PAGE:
Deal with rejection dating
In order to do this, we strive to be accepted by our fellows. Through acceptance, we understand what we have to offer, and feel that we belong. What does rejection do to the human brain that so desperately needs to fit in?
According to a psychological study, rejection causes the brain’s pain receptors to respond as though the body had been physically injured.
Rejection feels akin to failure; it feels personal.
Especially when you’re putting your heart on the line, it’s no wonder online dating rejection can leave us feeling angry, sad and, at worst, unlovable.
It’s a fact of life that we will reject others, as well as be rejected.
We can’t control what other people do, but what we do have a say in is how we behave and how we choose to respond to such rejection.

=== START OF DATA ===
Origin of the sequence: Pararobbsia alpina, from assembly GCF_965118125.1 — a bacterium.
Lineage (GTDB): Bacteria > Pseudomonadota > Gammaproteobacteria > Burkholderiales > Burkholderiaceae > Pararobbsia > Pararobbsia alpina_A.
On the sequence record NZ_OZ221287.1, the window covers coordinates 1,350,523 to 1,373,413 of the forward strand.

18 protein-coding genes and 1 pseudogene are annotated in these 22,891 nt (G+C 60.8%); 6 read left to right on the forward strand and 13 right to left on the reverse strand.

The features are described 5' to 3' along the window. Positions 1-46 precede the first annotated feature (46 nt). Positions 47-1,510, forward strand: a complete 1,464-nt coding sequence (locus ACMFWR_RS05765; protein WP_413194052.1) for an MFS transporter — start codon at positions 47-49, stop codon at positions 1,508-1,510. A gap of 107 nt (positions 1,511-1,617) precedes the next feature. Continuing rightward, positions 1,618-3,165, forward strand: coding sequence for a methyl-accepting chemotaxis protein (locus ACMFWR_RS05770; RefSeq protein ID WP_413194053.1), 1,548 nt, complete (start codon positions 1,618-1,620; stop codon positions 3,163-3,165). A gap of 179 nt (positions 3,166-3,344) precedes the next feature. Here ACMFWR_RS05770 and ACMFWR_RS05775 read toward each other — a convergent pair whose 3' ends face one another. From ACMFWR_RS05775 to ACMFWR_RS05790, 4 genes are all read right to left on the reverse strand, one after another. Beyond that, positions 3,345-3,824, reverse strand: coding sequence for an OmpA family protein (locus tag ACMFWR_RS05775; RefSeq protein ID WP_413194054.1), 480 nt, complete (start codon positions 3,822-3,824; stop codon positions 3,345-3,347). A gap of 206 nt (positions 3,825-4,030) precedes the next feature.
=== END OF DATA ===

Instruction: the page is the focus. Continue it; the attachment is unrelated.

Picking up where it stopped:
It happens – and, sadly, it’s an inevitable part of online dating.
Sara David, writer for Vice, You cannot force someone to want you.
By maintaining these communities, we maintain the health of the larger organization.
To quote the study: “As far as your brain is concerned, a broken heart is not so different from a broken arm.” Not only does the brain register the ache of rejection as real pain, but this also triggers a “cascade of emotional and cognitive consequences,” including depression, jealousy, and anger.
As painful as rejection is, we also can’t stop it from happening.
The most successful profiles tend to be about 100 words long and use positive language – so avoid mentioning the things you dislike, and talk about the things that make you smile.
Since the dawn of time we’ve gathered together into tribes, cities, and nations in order to survive the dangers of the wild.